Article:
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Work at Home Moscow ID

Work at home jobs include data entry jobs, proofreading jobs, transcription jobs, translation jobs, online tutoring jobs and more. See below for work at home jobs in Moscow for freelance writers, telemarketers, and online shop owners, as well as advice on how to find a work at home job.

Idaho Department of Labor
(208) 882-7571
1350 Troy Road, Suite 1
Moscow, ID
 
Rural Resources Community Action
(509) 332-1517
350 Se Fairmont Rd
Pullman, WA
 
Elizabeth Miles
(208) 882-8514
Moscow, ID
Practice Areas
Addictions and Dependency, Career Development, Corrections/Offenders, Rehabilitation, Mental Health/Agency Counseling
Certifications
National Certified Counselor

Diane Burns, CPRW,CEIP,CPCC
(208) 323-9636
3079 N. Columbine Ave.
Boise, ID
 
Career Connection
(208) 237-9901
1246 Yellowstone Ave Ste C3
Pocatello, ID
 
Coaching For Life
(509) 432-9191
935 Se Glen Echo Rd Pul
Pullman, WA
 
Palouse Industries
(509) 332-6561
1235 Se Professional Mall Blvd
Pullman, WA
 
Jennifer Gordon
(509) 338-0643
Pullman, WA
Practice Areas
Career Development, Rehabilitation
Certifications
National Certified Counselor

Camille C. Roberts, CPRW, CEIP
(208) 522-4455
PO Box 50655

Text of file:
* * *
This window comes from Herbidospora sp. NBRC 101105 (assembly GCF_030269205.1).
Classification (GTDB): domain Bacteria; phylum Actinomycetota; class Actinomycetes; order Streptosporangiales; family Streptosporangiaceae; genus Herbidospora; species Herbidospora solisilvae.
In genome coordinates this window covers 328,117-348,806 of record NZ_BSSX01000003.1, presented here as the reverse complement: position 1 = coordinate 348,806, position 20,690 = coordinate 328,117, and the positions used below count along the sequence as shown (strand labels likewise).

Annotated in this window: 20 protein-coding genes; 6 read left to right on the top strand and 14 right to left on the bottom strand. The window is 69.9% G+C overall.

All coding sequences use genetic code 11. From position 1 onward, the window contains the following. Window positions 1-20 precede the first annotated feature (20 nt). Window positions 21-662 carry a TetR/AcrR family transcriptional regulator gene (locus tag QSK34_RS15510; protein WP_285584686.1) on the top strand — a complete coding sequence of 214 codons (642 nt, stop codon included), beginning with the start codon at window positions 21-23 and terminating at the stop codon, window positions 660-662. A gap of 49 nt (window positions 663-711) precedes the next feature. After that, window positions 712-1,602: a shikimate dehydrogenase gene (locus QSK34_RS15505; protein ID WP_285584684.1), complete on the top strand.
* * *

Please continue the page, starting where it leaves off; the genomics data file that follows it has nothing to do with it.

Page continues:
Idaho Falls, ID
 
Pace Local 8-652 2-652
(208) 523-6229
1855 W 17th S
Idaho Falls, ID
 

Stay at Home Dad, Online Resources for Stay at Home Dads

The SAHD (stay-at-home dad) counterpart - MAWDAHS

RebelDad makes an impassioned argument for elevating the way we describe stay at home dads who look after kids:

So yesterday I was given another reminder that one of these days I should really start a blogroll for MAWDAHs... moms who go to work and are married to stay at home dads. Asha over at ParentHacks.com flagged this post by Mom 101 about her husband. It is a wonderful denunciation of the strange and irritating trend toward referring to male caregivers by female terms ("The Mommy," "Mr. Mom," etc.)

I was asked recently what the problem with Mr. Mom is, and Mom 101 nails a good chunk of it. Here's my take on why it's a problem:

  • It is unfair to women to "mom"ify the job. Calling a guy "Mr. Mom," implies mom ∗should∗ be the one behind the stroller. That ought to be pretty offensive nowadays.
  • It emphasizes the novelty of at-home fatherhood . A dad at the playground shouldn't be treated with any more surprise that a female surgeon in the operating room. Why should "Hey - that kid's caretaker is a ∗man∗!" be any less offensive than "Hey - that doctor/lawyer/exec is a ∗woman∗!"?
  • It glosses over the different skills that mothers and fathers bring to the table. Kyle Pruett at Yale has made a career of noting that men and women generally parent differently, and that kids are best served by both styles of play. Suggesting that a...

Click here to read the rest of this article from GreatDad.com